This is Giana.
(and baby girl due any day now!)
Her drink is an iced creme brûlée mocha (a Kuppa Joy, for locals). Also, how have I never tried one?
Gi and I brought our 3-year-old boys to the coffee shop with us,* so sprinkled into our incredibly deep discussion were tiny little voices breaking in to ask for snacks or to show us their coloring pages.
It was really funny to listen to this recording a second time, wondering how we moms can simultaneously entertain significant theological thoughts while also mitigating a toddler tantrum about muffins.
Though the conversation continued like this with approximately sixty little interjections, Giana’s incredibly inspiring testimony was not lost on me in the slightest.
The best way to recount our conversation is to begin with Gi’s story itself:
“When my daughter was two, we noticed that her left eye would protrude out after she was sick, which we thought was a little strange. We chalked it up to congestion and swelling, but even after the swelling would subside, we noticed the eye wasn’t really tracking anything.
We got into the eye doctor, and he noticed that the optic nerve was not very pink— pale, in fact. So he ordered an MRI.
The MRI revealed a tumor behind my daughter’s left eye.
Stanford took on her case at the research hospital three hours away.
In our initial visits, the experts were pretty certain it was cancer.
They also declared that she wasn’t seeing anything at all out of the left eye.
I’ll never forget it. In one sentence, they tell me my daughter is essentially blind in one eye due to a tumor, and in the next sentence, they ask me if I have insurance for all that is to come.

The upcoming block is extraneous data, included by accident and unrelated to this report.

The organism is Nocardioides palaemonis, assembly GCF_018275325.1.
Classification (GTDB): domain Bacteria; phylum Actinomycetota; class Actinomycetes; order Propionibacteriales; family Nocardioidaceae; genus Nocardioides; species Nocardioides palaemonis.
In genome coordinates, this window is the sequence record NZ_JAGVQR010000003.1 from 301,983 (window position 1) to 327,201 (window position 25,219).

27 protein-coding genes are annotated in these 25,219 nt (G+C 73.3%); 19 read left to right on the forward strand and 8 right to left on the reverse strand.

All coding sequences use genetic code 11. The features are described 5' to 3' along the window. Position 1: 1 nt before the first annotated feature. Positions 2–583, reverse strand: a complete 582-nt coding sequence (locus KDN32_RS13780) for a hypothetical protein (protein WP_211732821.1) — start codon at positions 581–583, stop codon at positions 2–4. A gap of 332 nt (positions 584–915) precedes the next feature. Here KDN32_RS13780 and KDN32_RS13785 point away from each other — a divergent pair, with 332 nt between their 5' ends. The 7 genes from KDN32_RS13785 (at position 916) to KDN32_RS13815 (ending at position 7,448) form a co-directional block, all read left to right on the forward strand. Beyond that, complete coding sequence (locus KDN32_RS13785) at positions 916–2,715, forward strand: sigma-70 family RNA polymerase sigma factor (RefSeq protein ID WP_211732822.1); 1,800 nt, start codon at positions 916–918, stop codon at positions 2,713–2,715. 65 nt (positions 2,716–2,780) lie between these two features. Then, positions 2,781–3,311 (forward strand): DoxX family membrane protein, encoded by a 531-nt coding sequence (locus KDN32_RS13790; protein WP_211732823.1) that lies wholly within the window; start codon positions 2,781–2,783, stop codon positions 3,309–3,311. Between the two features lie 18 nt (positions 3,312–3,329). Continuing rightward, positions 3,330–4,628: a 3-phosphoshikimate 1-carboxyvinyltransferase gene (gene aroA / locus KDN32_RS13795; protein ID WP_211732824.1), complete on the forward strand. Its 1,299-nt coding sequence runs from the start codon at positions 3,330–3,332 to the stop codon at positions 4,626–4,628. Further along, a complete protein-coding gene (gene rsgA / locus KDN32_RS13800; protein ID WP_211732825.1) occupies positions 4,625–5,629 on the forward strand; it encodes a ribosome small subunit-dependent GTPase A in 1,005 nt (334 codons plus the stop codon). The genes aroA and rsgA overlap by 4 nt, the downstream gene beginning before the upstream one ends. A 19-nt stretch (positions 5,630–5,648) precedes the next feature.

I could not hold back tears at that point. It was an overwhelming amount of information to process.
It was a trying season. We were flooded with scientific facts and percentages and probabilities. We had to hear and understand those things, but we had to let the Word ring louder and stronger.
We had to hear the facts, but we had to let the Word ring louder and stronger.
First, we know that the tumor was not sent to our daughter by God. In the Old Testament, tumors were one way sins were punished. But all of that changed with Jesus. We’ve been redeemed by Jesus’ sacrifice; he took all of those earthly punishments to the cross and died with them.
My husband and I leaned into a particular verse, and stood on it from there on out:
“Truly I say to you, whoever says to this mountain, ‘Be taken up and thrown into the sea’ and does not doubt in his heart, but believes what he said will come to pass, it will be done for him. Therefore I tell you, whatever you ask in prayer, believe that you have received it, and it will be yours”Mark 11.23-24 (or Matthew’s version below)
The tumor and vision loss were the mountain. And so we needed to decide what specific prayers we would stand on, and then believe that they would come to pass.
When others wanted to join in to pray for our daughter, it was important that they know our specific prayers so that we could all stand together.
- The first prayer we began praying was for the tumor to not be a malignant, spreadable cancer. God answered this prayer outright. The tumor was called a desmoid-type tumor which is semi-benign, semi-cancerous, but is not the kind that spreads.
- Another prayer we prayed was for the removal of the tumor to be through her nose and not by surgery of the brain. Though one surgeon insisted the tumor be removed via brain surgery, another surgeon was confident that she could remove the tumor through her tiny little three-year-old nostril. We went with the latter, and this surgeon was amazing.
She performed an eight-hour-surgery that removed the tumor, cleaned out her sinuses to be certain of removal, and replaced the part of her skull that had been eroded from the tumor with a tissue that would help it reform.
- The next prayer was to avoid chemotherapy. Many medical professionals recommend chemo to ensure the whole body remains clear of cancer. But we prayed that our daughter would not have to go through that, and though it felt risky to say no, we declined chemo on that branch of faith. The Holy Spirit did not lead us astray. It has been two years and the cancer has not returned.
The Holy Spirit did not lead us astray.